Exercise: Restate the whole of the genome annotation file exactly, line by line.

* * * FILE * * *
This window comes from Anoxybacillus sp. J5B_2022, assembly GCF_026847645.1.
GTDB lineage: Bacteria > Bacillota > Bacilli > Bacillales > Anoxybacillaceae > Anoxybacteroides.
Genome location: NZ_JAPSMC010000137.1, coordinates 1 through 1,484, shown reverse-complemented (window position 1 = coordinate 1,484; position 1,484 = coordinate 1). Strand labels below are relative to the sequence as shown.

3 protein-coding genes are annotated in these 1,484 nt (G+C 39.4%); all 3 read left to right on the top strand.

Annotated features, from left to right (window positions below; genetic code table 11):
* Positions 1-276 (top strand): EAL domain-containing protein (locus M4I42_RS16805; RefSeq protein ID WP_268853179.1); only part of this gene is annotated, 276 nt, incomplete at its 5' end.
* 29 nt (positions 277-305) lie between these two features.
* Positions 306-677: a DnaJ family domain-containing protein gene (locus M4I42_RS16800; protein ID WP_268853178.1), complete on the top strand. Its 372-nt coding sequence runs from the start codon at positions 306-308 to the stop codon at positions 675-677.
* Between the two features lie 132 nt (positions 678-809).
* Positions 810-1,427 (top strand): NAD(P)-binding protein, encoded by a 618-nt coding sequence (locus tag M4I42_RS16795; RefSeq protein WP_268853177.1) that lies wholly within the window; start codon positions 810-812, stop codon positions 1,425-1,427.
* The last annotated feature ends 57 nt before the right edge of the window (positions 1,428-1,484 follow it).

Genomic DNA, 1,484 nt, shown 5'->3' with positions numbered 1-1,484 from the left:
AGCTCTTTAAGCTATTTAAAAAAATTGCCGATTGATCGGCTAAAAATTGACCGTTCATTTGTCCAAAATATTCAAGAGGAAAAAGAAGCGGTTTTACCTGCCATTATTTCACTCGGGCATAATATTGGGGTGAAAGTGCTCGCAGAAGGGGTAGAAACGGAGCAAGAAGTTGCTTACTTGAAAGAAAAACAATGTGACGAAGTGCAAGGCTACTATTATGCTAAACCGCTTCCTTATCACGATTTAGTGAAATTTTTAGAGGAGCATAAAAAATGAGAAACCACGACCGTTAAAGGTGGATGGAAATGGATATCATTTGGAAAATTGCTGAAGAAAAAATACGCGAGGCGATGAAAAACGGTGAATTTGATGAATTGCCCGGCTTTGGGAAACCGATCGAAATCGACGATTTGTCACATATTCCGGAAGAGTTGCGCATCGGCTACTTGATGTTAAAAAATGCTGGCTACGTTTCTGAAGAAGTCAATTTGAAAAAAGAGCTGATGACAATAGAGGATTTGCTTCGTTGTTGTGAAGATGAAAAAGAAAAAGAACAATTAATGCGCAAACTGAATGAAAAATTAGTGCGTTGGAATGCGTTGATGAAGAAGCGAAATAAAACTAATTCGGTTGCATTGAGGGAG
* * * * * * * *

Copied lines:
This window comes from Anoxybacillus sp. J5B_2022, assembly GCF_026847645.1.
GTDB lineage: Bacteria > Bacillota > Bacilli > Bacillales > Anoxybacillaceae > Anoxybacteroides.
Genome location: NZ_JAPSMC010000137.1, coordinates 1 through 1,484, shown reverse-complemented (window position 1 = coordinate 1,484; position 1,484 = coordinate 1). Strand labels below are relative to the sequence as shown.

3 protein-coding genes are annotated in these 1,484 nt (G+C 39.4%); all 3 read left to right on the top strand.

Annotated features, from left to right (window positions below; genetic code table 11):
* Positions 1-276 (top strand): EAL domain-containing protein (locus M4I42_RS16805; RefSeq protein ID WP_268853179.1); only part of this gene is annotated, 276 nt, incomplete at its 5' end.
* 29 nt (positions 277-305) lie between these two features.
* Positions 306-677: a DnaJ family domain-containing protein gene (locus M4I42_RS16800; protein ID WP_268853178.1), complete on the top strand. Its 372-nt coding sequence runs from the start codon at positions 306-308 to the stop codon at positions 675-677.
* Between the two features lie 132 nt (positions 678-809).
* Positions 810-1,427 (top strand): NAD(P)-binding protein, encoded by a 618-nt coding sequence (locus tag M4I42_RS16795; RefSeq protein WP_268853177.1) that lies wholly within the window; start codon positions 810-812, stop codon positions 1,425-1,427.
* The last annotated feature ends 57 nt before the right edge of the window (positions 1,428-1,484 follow it).

Genomic DNA, 1,484 nt, shown 5'->3' with positions numbered 1-1,484 from the left:
AGCTCTTTAAGCTATTTAAAAAAATTGCCGATTGATCGGCTAAAAATTGACCGTTCATTTGTCCAAAATATTCAAGAGGAAAAAGAAGCGGTTTTACCTGCCATTATTTCACTCGGGCATAATATTGGGGTGAAAGTGCTCGCAGAAGGGGTAGAAACGGAGCAAGAAGTTGCTTACTTGAAAGAAAAACAATGTGACGAAGTGCAAGGCTACTATTATGCTAAACCGCTTCCTTATCACGATTTAGTGAAATTTTTAGAGGAGCATAAAAAATGAGAAACCACGACCGTTAAAGGTGGATGGAAATGGATATCATTTGGAAAATTGCTGAAGAAAAAATACGCGAGGCGATGAAAAACGGTGAATTTGATGAATTGCCCGGCTTTGGGAAACCGATCGAAATCGACGATTTGTCACATATTCCGGAAGAGTTGCGCATCGGCTACTTGATGTTAAAAAATGCTGGCTACGTTTCTGAAGAAGTCAATTTGAAAAAAGAGCTGATGACAATAGAGGATTTGCTTCGTTGTTGTGAAGATGAAAAAGAAAAAGAACAATTAATGCGCAAACTGAATGAAAAATTAGTGCGTTGGAATGCGTTGATGAAGAAGCGAAATAAAACTAATTCGGTTGCATTGAGGGAG